Richard III, Shakespeare's Globe, London<br></br>His Girl Friday, NT Olivier, London<br></br>The Merchant of Venice, Festival Theatre, Chichester<br></br>The Hanging Man, Lyric Hammersmith, London

Had I the heart and stomach of a man you might believe that I am one

Call yourself a man? How to be one and, simultaneously, not be one: that's the question raised in the Globe's new staging of Richard III. Shakespeare's murderous, throne-grabbing Duke of Gloucester is not - in Barry Kyle's production - a male of the species at all, but the pint-sized actress Kathryn Hunter (best known for her work with Complicite). Richard's machismo and humanity are, of course, both questioned in this play, whatever the casting. Hunter, as a masculinised woman, is remarkably seductive in several respects. Her Gloucester hobbles out to eye the groundlings with a mesmerising, assertive gait. The right hip thrusts forward with the foot permanently on its toes - looking almost balletic. At once lurching and sinuous, Hunter is like some freakily alluring chimpanzee in her black doublet and breeches. And the pose she strikes caricatures a dashing gent. The spine (not hunched) leans backwards and the right hand rests on the raised thigh - folded under as if concealing trump cards. When the gauntlet is whipped off, we discover twisted fingers that genuflecting courtiers are forced to kiss.

She is most credible and disturbing in Richard's womanising scenes. If you close your eyes, you might believe the deep, rasping voice was a man's. When urging Edward IV's widow to act as a go-between, the insinuating usurper nuzzles the former queen's neck and strokes her womb. Meredith MacNeill's Lady Anne - though too stiff - is strikingly like a teased child, spitting at a near-kiss then wanting to play with the bad boy. Hunter is infantile as well, and deliberately clowns around, playing to the pit. Once crowned, her Richard scampers about in giant robes, dragging the throne downstage and pointing at it with glee - like a long-awaited punch line.

What's lacking is any serious menace. I don't think that's because a female simply doesn't have the required muscle. Vicious women are, after all, scary as hell. Hunter just ends up overdoing the broad comedy, and Kyle's directing doesn't pinpoint Richard's lightning mood changes and crafty deceptions. Yes, the balcony scene is clearly made for the Globe, as Gloucester's right-hand-man works the standing crowd till they cheer. However, Hunter's cod-saintly act wouldn't fool anyone and, consequently, this is a farce without political bite. Hunter is also more physical than psychological, rushing her lines and only roughly outlining Richard's descent into paranoia.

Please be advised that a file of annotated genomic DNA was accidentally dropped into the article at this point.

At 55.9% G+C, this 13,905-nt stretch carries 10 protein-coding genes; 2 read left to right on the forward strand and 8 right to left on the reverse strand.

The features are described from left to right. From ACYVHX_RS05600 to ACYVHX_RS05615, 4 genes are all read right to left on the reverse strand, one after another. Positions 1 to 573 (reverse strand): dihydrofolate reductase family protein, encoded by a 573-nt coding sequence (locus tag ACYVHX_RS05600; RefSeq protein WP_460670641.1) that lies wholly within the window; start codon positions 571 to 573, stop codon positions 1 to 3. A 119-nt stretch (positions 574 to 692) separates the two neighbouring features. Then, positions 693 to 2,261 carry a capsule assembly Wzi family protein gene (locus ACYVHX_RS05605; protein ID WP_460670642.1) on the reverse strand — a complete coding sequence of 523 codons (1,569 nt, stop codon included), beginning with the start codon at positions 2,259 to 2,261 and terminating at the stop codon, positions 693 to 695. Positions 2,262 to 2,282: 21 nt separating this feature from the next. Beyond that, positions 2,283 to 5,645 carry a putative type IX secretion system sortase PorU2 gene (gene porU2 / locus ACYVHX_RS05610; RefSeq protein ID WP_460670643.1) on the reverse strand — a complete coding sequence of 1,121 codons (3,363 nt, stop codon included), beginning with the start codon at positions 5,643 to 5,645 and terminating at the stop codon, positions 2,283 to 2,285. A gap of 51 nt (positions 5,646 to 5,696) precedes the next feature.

Kyle's cast is all-female, inverting the Elizabethan tradition of boy players. The sex changes are achieved without exaggerated swaggering and the anti-hero's ironic scorn for "womanish" remorse is highlighted. Linda Bassett is outstandingly fiery as old Queen Margaret, but others in this ensemble are bland and Kyle is often low on ideas. Some of the final battle scenes look embarrassingly like a playground bout of Grandmother's Footsteps and Louise Bush's Richmond would do better as head-girl armed with a jolly hockey stick.

A gal would never have been given a desk in the original play that inspired His Girl Friday. In The Front Page - Hecht and MacArthur's 1928 office comedy about hard-bitten newspaper hacks - the lead reporter, Hildy, is a guy. Therefore his relationship with the editor Walter - who wants Hildy dutifully tied to his typewriter - is only latently marital. The wisecracks in The Front Page expose more shameless institutionalised racism and sexism than you get in John Guare's new NT adaptation. His Girl Friday does glue bits from The Front Page (plus some new one-liners) on to the "feminised" 1940 screenplay where Hildy is the titular Girl Friday. But in the end this feels like relatively soft-focus, slightly pointless fun.